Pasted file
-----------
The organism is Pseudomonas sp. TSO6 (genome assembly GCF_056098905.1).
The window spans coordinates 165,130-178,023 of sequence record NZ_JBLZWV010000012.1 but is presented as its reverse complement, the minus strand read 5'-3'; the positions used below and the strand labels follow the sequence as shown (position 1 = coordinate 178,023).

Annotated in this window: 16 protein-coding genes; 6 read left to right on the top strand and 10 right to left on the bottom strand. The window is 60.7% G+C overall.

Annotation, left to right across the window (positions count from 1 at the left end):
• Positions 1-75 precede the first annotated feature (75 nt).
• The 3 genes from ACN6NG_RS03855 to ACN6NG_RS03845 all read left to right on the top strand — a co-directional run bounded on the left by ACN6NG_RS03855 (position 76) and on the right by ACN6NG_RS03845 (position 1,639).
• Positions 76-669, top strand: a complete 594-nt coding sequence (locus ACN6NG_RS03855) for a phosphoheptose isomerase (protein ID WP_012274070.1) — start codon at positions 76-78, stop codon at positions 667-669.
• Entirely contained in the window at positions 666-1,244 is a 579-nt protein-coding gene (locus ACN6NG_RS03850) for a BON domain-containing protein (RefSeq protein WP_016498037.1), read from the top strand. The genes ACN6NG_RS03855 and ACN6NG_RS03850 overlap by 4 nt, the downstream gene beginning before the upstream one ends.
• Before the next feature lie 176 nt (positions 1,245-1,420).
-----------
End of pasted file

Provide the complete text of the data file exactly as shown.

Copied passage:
The organism is Pseudomonas sp. TSO6 (genome assembly GCF_056098905.1).
The window spans coordinates 165,130-178,023 of sequence record NZ_JBLZWV010000012.1 but is presented as its reverse complement, the minus strand read 5'-3'; the positions used below and the strand labels follow the sequence as shown (position 1 = coordinate 178,023).

Annotated in this window: 16 protein-coding genes; 6 read left to right on the top strand and 10 right to left on the bottom strand. The window is 60.7% G+C overall.

Annotation, left to right across the window (positions count from 1 at the left end):
• Positions 1-75 precede the first annotated feature (75 nt).
• The 3 genes from ACN6NG_RS03855 to ACN6NG_RS03845 all read left to right on the top strand — a co-directional run bounded on the left by ACN6NG_RS03855 (position 76) and on the right by ACN6NG_RS03845 (position 1,639).
• Positions 76-669, top strand: a complete 594-nt coding sequence (locus ACN6NG_RS03855) for a phosphoheptose isomerase (protein ID WP_012274070.1) — start codon at positions 76-78, stop codon at positions 667-669.
• Entirely contained in the window at positions 666-1,244 is a 579-nt protein-coding gene (locus ACN6NG_RS03850) for a BON domain-containing protein (RefSeq protein WP_016498037.1), read from the top strand. The genes ACN6NG_RS03855 and ACN6NG_RS03850 overlap by 4 nt, the downstream gene beginning before the upstream one ends.
• Before the next feature lie 176 nt (positions 1,245-1,420).